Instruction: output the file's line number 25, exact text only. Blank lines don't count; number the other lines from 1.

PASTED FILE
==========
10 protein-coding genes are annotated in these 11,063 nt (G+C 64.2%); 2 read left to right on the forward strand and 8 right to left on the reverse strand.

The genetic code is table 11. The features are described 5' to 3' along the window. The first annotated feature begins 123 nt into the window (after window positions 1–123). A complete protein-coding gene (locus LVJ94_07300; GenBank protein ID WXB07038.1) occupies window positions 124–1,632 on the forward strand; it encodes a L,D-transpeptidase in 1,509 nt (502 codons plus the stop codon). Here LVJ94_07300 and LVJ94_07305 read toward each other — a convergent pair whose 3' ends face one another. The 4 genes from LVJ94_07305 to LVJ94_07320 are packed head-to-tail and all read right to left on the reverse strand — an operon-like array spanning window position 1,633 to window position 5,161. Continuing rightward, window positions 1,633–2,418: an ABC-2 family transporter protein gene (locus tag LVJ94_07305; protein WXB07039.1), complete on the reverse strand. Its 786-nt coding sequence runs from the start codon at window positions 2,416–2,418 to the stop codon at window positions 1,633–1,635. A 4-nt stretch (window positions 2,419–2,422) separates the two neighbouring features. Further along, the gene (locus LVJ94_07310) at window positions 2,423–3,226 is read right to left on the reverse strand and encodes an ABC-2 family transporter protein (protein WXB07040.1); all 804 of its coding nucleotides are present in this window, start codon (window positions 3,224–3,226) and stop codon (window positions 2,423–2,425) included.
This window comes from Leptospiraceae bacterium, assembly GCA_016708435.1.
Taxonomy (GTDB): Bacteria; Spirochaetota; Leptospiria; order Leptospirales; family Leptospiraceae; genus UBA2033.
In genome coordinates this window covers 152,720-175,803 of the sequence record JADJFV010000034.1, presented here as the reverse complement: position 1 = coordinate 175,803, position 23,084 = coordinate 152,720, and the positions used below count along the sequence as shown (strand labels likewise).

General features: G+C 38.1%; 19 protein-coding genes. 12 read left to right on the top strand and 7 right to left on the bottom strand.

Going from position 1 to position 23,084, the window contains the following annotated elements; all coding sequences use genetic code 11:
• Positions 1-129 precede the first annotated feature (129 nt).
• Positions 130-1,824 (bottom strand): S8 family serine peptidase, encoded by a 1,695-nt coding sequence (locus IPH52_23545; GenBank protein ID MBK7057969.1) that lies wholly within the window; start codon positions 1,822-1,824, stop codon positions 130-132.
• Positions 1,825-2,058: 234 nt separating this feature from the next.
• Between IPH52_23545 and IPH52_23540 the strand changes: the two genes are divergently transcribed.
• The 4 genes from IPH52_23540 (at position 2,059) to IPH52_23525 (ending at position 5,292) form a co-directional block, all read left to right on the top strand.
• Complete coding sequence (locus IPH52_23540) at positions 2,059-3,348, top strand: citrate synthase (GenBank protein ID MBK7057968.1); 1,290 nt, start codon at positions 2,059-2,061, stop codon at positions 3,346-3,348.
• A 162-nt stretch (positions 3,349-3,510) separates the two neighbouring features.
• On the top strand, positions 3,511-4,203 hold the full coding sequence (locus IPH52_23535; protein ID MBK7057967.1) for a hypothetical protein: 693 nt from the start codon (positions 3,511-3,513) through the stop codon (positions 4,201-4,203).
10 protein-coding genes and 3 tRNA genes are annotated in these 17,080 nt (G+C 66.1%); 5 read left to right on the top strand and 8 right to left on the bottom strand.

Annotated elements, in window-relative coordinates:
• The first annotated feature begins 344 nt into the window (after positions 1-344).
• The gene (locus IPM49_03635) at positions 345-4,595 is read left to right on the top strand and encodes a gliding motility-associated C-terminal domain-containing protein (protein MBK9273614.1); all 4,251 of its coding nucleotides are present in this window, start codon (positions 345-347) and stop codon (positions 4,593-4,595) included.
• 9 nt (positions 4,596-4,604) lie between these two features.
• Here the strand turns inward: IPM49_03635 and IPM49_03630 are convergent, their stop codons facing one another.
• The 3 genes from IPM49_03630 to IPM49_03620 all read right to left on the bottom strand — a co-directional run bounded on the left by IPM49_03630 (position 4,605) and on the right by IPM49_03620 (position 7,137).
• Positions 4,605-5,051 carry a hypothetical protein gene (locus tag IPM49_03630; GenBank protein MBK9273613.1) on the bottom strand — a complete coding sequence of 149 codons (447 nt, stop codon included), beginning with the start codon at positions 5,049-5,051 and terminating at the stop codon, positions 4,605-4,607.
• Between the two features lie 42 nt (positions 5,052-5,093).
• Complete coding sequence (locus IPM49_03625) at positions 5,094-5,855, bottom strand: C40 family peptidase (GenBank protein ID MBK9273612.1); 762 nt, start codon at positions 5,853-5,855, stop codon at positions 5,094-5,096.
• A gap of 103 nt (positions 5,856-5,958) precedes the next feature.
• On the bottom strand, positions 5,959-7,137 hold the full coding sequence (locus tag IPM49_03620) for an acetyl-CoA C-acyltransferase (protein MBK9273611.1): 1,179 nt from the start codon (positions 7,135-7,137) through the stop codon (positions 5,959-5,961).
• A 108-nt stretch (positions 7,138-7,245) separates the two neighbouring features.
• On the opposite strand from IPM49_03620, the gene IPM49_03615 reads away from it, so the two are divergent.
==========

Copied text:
• Complete coding sequence (locus IPM49_03625) at positions 5,094-5,855, bottom strand: C40 family peptidase (GenBank protein ID MBK9273612.1); 762 nt, start codon at positions 5,853-5,855, stop codon at positions 5,094-5,096.